In Brief
Following last month's successful reuse of a Falcon 9 rocket, SpaceX CEO Elon Musk stated he is confident that his company can cut the cost of space access by a hundred-fold. Reusable rockets are, indeed, far more cost-effective than the "disposable rockets" previously used, so cheaper space exploration is likely on the way.

A Cheaper Space

On March 30, SpaceX managed to launch and land a previously used Falcon 9 rocket for the first time. The company has long claimed that its Falcon 9 would prove to be the world’s first fully reusable orbital rocket and that such rockets would be a game-changer in space exploration. After last week’s success, those predictions are starting to come true.

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Prior to reusable rockets, space flight missions relied on rockets built for single use. These “disposable rockets,” so to speak, were used in NASA’s space shuttle missions, but they were costly — for every mission, a new rocket had to be made.

Now, SpaceX’s cost-saving rockets are poised to usher in a new, cheaper era of space exploration. “At this point, I’m highly confident that it’s possible to achieve at least 100-fold reduction in the cost of space access,” SpaceX’s founder and CEO Elon Musk said after the historic SES-10 mission last week.

Reusability Is Key

SpaceX has proven its mettle when it comes to space missions. On its website, the private space company has logged more than 70 flights in its manifest. These include numerous missions funded by NASA, such as SpaceX’s 10 resupply runs to the International Space Station (ISS).

SpaceX’s 2012 mission to the ISS marked the first time a private spacecraft docked on the space station, and the latest of its supply missions just took place on February 19. SpaceX has also completed a number of landing tests using its Falcon 9 rockets, as well as missions that launched private satellites into orbit.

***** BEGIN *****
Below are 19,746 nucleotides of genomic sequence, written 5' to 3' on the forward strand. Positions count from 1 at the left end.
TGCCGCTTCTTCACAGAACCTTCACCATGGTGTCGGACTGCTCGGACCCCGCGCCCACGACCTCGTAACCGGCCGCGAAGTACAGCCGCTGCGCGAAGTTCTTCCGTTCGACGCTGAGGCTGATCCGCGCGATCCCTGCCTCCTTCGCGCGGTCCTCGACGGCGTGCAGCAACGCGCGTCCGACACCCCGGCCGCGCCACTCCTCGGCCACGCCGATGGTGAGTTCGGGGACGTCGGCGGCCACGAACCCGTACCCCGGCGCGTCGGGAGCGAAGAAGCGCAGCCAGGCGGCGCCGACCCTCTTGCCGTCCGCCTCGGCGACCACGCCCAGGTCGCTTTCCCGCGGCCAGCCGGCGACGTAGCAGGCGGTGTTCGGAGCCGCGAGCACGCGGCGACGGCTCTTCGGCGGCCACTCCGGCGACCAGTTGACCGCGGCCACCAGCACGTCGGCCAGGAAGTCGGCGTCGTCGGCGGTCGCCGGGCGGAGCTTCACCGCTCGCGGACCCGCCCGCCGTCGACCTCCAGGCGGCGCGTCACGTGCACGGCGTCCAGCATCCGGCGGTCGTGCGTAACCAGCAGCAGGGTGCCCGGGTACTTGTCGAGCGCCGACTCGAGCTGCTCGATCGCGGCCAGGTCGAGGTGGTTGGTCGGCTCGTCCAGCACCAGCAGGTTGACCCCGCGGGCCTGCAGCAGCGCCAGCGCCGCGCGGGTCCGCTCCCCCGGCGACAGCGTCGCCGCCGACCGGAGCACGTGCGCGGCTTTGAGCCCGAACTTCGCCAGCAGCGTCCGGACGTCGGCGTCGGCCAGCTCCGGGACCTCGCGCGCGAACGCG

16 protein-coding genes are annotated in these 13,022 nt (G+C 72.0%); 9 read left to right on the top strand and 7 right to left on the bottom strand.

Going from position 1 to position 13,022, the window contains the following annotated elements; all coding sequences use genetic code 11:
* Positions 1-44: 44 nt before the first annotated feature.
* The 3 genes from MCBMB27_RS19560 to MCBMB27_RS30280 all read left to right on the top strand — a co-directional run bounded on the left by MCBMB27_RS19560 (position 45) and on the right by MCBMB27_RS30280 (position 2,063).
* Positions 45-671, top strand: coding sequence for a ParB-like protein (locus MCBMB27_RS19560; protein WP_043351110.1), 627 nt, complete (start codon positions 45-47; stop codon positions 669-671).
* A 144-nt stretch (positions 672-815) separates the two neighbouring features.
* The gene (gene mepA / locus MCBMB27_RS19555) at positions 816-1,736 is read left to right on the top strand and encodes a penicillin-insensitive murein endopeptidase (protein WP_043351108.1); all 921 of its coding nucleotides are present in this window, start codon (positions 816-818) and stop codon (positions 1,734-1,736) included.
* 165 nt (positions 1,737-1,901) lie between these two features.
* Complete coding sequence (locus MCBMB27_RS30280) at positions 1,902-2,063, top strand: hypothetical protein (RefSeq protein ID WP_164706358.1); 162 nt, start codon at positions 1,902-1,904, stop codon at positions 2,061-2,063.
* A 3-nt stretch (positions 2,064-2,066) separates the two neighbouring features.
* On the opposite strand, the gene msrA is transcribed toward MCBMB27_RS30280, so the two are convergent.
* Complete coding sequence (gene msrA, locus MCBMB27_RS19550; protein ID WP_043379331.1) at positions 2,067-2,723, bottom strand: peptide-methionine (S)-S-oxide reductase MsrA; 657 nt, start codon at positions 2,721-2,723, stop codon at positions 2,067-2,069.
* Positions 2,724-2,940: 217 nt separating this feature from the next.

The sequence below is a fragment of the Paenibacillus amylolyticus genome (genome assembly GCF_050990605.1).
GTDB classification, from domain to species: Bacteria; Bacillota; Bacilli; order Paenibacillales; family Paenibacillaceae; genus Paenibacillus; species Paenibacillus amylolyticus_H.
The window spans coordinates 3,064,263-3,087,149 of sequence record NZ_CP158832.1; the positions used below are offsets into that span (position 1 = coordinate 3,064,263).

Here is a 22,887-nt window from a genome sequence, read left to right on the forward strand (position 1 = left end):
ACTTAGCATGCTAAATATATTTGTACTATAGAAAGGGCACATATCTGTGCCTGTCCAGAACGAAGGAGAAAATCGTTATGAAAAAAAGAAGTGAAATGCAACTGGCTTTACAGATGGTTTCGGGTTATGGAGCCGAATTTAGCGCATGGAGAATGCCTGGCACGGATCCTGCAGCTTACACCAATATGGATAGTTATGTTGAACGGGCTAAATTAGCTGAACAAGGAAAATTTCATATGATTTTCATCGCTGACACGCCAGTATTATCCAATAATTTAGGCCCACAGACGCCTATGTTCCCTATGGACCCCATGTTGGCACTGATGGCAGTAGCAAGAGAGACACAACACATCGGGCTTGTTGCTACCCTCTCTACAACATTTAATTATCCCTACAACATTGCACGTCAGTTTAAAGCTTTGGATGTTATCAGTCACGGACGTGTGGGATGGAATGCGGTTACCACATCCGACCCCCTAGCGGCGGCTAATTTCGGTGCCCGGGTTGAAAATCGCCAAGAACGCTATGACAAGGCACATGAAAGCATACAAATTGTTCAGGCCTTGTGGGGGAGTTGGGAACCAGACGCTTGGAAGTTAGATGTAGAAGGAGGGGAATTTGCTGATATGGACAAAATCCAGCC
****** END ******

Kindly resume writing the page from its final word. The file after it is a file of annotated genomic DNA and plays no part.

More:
Image credit: SpaceX
Image credit: SpaceX

Now, with the Falcon 9’s reusability confirmed, things are moving forward for SpaceX. The next step is successfully reusing a Falcon 9, after an inspection and a re-fuel, within 24 hours after landing. According to Musk, “Rapid and complete reusability of rockets is really the key to opening up space and becoming a space-faring civilization.”

The Falcon 9 is powerful and massive enough to reach orbital speeds, and it’s tough enough to survive re-entry. It’s also currently the only truly reusable orbital rocket available. However, it likely won’t be the only one for long as Jeff Bezo’s Blue Origin is well on its way to developing its own reusable rocket. The more of these game-changing rockets we have available, the better the future looks for humanity’s exploration of Mars and other off-world wonders.